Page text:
Perfice omnia facta vitae quasi haec postrema essent

Etaoin Shrdlu

μεσσηγυδορποχέστης
This phrase is attributed – as far as I can see, only by a watchmaker who uses it on timepieces – to Marcus Aurelius. I didn't believe that. Someone on Twitter used it and suggested it might be from Boëthius or Francis Bacon. I don't believe that, either.

It's obvious that it's supposed to mean 'do all things in life as though they were the last things [you'll do in life]', but I suspect it's very modern, judging from its lack of idiomaticity. Any ideas on where it might have started?
 

Pacifica

grammaticissima
Staff member
It's indeed inspired from Marcus Aurelius (Meditations 2:5), but it's something he wrote in Greek, not in Latin.

ποριεῖς δέ, ἂν ὡς ἐσχάτην τοῦ βίου ἑκάστην πρᾶξιν ἐνεργῇς... "And you'll bring it about if you do every act as if it were the last of your life..."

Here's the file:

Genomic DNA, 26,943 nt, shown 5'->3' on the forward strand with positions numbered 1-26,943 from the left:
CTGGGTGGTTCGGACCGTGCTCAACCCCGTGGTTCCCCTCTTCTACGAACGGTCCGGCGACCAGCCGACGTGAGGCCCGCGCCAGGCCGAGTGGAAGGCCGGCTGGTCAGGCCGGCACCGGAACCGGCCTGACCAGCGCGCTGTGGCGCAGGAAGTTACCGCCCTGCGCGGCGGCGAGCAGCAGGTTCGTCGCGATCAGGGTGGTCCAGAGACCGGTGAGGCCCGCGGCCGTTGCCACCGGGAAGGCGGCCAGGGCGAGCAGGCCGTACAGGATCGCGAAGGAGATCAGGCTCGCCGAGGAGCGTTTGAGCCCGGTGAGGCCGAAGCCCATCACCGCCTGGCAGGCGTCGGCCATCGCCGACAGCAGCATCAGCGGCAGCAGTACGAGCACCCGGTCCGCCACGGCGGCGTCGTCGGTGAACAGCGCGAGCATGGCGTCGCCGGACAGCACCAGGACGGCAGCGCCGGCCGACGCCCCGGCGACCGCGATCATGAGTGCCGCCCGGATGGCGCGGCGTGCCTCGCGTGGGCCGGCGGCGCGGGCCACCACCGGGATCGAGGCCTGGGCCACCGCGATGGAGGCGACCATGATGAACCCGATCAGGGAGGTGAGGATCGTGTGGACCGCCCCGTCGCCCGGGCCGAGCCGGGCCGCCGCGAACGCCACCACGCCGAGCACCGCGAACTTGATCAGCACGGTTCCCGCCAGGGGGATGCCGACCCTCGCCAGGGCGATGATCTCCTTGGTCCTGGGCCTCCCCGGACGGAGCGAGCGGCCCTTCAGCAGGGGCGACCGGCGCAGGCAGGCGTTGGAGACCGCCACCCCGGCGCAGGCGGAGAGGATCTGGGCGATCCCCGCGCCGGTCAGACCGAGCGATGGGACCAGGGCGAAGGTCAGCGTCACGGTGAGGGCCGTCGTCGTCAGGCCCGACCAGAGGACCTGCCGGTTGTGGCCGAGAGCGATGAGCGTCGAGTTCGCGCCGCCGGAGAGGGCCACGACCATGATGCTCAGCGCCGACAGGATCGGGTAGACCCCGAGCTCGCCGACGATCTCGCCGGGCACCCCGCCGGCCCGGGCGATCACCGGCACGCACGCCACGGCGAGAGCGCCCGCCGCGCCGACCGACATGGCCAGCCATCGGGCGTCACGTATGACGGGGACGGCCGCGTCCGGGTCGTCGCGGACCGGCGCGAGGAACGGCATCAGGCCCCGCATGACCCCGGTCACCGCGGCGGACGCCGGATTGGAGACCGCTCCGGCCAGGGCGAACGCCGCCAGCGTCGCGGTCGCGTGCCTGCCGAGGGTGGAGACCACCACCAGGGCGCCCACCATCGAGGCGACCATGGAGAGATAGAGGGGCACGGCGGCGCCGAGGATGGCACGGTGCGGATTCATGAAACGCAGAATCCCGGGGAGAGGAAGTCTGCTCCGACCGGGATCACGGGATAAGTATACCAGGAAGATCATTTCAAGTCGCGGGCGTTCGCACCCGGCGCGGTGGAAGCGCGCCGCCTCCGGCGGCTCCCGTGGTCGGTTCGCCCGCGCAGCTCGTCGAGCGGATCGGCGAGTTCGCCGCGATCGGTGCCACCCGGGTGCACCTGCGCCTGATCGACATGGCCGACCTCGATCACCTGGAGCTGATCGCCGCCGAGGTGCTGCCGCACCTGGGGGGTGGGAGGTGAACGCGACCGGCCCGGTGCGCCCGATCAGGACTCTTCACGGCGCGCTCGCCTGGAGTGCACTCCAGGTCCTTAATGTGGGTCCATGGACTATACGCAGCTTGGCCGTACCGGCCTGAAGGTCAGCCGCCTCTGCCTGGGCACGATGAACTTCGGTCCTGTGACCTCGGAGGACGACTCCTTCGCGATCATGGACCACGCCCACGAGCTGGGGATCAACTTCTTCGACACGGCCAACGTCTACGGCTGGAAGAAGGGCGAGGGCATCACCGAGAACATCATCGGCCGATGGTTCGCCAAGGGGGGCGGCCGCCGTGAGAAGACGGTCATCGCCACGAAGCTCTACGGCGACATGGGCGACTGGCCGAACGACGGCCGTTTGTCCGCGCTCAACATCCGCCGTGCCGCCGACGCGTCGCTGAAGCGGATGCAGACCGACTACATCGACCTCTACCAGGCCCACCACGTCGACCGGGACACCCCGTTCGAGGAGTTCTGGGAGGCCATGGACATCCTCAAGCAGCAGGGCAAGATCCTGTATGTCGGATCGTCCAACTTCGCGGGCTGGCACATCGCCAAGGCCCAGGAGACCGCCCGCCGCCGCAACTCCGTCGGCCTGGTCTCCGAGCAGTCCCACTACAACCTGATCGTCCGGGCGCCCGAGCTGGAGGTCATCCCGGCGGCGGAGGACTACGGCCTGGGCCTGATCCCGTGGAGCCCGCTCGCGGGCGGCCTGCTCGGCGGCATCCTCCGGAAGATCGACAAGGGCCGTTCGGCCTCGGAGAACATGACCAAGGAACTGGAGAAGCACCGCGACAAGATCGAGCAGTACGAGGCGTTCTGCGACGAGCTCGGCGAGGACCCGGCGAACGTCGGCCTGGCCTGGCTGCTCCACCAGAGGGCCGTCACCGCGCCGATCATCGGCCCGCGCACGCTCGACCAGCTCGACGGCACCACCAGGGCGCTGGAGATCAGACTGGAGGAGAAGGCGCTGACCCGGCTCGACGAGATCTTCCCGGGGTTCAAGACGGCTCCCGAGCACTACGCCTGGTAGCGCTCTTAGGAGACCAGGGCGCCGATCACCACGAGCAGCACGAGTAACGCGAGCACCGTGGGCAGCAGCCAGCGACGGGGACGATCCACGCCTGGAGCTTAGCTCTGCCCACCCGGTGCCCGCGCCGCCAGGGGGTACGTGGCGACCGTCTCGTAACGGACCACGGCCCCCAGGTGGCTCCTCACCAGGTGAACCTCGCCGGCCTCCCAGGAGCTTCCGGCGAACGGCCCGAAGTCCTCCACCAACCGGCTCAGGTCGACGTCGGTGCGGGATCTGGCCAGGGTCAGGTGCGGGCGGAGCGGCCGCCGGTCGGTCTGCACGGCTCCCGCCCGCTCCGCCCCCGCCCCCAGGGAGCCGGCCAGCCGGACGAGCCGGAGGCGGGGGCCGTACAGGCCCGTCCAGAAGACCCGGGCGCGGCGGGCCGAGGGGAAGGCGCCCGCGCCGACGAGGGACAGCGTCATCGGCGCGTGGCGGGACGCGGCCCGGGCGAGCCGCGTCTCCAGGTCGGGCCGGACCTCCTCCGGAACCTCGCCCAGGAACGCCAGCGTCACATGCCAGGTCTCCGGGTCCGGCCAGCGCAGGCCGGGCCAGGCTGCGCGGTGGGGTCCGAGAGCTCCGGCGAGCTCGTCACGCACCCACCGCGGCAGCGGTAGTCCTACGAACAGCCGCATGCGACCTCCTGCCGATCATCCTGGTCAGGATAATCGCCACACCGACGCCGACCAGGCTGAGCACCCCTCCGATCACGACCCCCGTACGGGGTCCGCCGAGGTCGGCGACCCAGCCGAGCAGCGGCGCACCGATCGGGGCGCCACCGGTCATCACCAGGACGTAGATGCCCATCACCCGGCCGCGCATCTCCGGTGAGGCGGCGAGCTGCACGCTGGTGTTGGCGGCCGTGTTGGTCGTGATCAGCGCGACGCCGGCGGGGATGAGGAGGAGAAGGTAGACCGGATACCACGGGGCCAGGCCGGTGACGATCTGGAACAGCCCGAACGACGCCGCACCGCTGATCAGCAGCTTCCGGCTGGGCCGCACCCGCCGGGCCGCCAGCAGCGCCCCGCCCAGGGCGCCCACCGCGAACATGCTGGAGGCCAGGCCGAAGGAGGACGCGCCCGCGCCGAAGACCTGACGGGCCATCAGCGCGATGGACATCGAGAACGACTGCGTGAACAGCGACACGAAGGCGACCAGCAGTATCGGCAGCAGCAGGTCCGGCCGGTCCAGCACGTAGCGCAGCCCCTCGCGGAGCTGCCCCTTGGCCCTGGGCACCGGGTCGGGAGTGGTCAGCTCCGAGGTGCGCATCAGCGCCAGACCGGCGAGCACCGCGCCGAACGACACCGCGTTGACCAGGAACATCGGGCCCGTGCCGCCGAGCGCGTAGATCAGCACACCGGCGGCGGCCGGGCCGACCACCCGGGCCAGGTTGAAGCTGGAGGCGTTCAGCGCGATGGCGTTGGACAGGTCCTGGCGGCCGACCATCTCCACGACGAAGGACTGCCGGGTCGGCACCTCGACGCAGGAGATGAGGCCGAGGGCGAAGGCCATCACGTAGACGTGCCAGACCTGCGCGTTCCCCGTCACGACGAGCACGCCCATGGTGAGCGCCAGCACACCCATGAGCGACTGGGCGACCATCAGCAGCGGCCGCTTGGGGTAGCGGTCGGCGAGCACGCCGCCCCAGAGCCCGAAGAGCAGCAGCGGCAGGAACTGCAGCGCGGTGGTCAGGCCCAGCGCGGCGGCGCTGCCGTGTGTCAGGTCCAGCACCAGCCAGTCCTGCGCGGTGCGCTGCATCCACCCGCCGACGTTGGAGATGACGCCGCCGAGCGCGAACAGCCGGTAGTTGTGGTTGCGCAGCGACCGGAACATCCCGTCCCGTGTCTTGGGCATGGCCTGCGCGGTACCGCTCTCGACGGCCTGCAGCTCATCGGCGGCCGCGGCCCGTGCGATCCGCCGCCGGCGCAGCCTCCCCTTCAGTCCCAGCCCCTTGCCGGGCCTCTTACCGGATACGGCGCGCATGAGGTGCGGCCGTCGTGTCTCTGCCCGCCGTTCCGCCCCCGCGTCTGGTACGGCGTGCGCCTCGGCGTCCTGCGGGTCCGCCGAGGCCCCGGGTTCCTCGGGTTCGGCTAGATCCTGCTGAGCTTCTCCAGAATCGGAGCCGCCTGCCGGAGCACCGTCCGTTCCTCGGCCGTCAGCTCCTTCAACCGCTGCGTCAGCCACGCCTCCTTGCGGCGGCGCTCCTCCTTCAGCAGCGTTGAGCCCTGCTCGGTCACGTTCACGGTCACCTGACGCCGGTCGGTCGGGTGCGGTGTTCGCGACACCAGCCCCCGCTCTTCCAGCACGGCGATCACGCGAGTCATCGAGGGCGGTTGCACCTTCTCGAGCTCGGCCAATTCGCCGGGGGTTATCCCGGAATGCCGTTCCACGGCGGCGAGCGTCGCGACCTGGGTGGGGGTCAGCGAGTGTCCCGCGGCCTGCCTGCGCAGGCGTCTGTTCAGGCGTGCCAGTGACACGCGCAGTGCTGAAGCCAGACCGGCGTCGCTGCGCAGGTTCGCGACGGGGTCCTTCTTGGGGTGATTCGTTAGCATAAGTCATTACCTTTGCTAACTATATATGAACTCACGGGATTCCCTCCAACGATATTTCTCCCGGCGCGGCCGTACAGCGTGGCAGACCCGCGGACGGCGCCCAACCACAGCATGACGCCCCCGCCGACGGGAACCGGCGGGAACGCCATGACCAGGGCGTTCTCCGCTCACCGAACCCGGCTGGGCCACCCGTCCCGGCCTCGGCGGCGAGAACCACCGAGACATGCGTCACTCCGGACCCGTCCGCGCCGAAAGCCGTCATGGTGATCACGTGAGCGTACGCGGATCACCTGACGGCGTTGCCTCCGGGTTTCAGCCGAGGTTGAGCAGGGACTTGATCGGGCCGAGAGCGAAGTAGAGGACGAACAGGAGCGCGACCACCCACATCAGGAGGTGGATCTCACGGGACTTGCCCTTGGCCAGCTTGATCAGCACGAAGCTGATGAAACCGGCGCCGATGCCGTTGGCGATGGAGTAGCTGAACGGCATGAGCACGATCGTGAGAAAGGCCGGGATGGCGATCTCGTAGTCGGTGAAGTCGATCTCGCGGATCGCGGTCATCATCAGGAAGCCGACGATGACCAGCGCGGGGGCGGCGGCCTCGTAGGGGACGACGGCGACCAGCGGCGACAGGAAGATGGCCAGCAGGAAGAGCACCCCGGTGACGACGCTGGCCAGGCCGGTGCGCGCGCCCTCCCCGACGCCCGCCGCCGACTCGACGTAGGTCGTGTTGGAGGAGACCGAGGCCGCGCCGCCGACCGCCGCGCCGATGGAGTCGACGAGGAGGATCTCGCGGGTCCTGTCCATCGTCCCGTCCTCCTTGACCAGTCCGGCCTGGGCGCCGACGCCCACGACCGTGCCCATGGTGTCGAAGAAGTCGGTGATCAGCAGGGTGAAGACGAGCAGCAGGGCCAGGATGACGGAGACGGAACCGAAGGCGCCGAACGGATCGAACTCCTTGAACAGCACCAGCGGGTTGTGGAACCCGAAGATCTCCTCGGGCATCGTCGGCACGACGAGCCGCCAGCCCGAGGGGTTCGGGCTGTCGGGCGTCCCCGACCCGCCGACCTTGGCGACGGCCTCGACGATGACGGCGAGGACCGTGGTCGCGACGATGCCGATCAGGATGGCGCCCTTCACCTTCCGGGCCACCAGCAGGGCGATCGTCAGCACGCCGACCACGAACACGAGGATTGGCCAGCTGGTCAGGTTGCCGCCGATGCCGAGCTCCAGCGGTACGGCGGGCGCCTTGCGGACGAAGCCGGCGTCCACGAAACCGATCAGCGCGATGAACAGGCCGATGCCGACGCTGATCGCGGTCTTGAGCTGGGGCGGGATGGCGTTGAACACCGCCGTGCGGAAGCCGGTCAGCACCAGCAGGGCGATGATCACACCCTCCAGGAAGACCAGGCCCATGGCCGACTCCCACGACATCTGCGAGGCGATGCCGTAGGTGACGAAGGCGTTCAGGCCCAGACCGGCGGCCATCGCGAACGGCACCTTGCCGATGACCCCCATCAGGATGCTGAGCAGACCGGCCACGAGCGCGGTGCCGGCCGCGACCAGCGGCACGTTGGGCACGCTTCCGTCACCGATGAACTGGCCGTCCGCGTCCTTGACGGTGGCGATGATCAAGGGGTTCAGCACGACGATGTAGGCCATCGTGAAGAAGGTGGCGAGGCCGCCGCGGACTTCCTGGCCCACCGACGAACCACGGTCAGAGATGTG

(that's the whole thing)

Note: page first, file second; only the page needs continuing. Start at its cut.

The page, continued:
The Latin you have, considering its construction, seems to have been translated from an English version (or from a language rather similar to English) rather than from the original Greek.

Edit: I think you'd need sint at the end rather than essent. A Latin version closer to the Greek would be quasi postremam vitae unamquamque actionem age.
 

Etaoin Shrdlu

μεσσηγυδορποχέστης
Cheers, and I'm impressed beyond measure. We're still left with the mystery of who translated it into Latin, and why. But that may be one of life's unsolved mysteries.
 
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